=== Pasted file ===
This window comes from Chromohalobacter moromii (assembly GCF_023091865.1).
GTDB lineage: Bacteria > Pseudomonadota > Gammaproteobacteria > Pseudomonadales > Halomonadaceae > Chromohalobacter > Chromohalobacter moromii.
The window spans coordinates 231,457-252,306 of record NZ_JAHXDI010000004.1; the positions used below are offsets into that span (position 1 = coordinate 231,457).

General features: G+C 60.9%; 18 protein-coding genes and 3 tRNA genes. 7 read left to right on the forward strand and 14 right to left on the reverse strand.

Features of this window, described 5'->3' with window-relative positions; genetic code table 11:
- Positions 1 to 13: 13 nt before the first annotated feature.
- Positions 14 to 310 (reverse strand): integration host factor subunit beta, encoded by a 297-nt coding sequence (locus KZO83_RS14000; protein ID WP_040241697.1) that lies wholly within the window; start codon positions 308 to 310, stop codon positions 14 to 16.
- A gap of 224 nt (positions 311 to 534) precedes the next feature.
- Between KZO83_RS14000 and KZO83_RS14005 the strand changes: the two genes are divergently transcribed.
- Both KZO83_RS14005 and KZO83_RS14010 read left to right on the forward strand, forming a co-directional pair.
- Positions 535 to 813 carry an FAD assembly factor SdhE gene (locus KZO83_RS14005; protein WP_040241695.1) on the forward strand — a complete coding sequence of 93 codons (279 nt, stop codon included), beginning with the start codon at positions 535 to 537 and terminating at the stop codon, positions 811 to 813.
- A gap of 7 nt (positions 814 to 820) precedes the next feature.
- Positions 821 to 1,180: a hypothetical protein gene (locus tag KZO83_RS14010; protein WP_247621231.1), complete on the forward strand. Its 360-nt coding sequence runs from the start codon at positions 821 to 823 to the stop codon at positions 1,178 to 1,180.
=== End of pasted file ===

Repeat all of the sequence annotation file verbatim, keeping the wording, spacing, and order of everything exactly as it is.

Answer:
This window comes from Chromohalobacter moromii (assembly GCF_023091865.1).
GTDB lineage: Bacteria > Pseudomonadota > Gammaproteobacteria > Pseudomonadales > Halomonadaceae > Chromohalobacter > Chromohalobacter moromii.
The window spans coordinates 231,457-252,306 of record NZ_JAHXDI010000004.1; the positions used below are offsets into that span (position 1 = coordinate 231,457).

General features: G+C 60.9%; 18 protein-coding genes and 3 tRNA genes. 7 read left to right on the forward strand and 14 right to left on the reverse strand.

Features of this window, described 5'->3' with window-relative positions; genetic code table 11:
- Positions 1 to 13: 13 nt before the first annotated feature.
- Positions 14 to 310 (reverse strand): integration host factor subunit beta, encoded by a 297-nt coding sequence (locus KZO83_RS14000; protein ID WP_040241697.1) that lies wholly within the window; start codon positions 308 to 310, stop codon positions 14 to 16.
- A gap of 224 nt (positions 311 to 534) precedes the next feature.
- Between KZO83_RS14000 and KZO83_RS14005 the strand changes: the two genes are divergently transcribed.
- Both KZO83_RS14005 and KZO83_RS14010 read left to right on the forward strand, forming a co-directional pair.
- Positions 535 to 813 carry an FAD assembly factor SdhE gene (locus KZO83_RS14005; protein WP_040241695.1) on the forward strand — a complete coding sequence of 93 codons (279 nt, stop codon included), beginning with the start codon at positions 535 to 537 and terminating at the stop codon, positions 811 to 813.
- A gap of 7 nt (positions 814 to 820) precedes the next feature.
- Positions 821 to 1,180: a hypothetical protein gene (locus tag KZO83_RS14010; protein WP_247621231.1), complete on the forward strand. Its 360-nt coding sequence runs from the start codon at positions 821 to 823 to the stop codon at positions 1,178 to 1,180.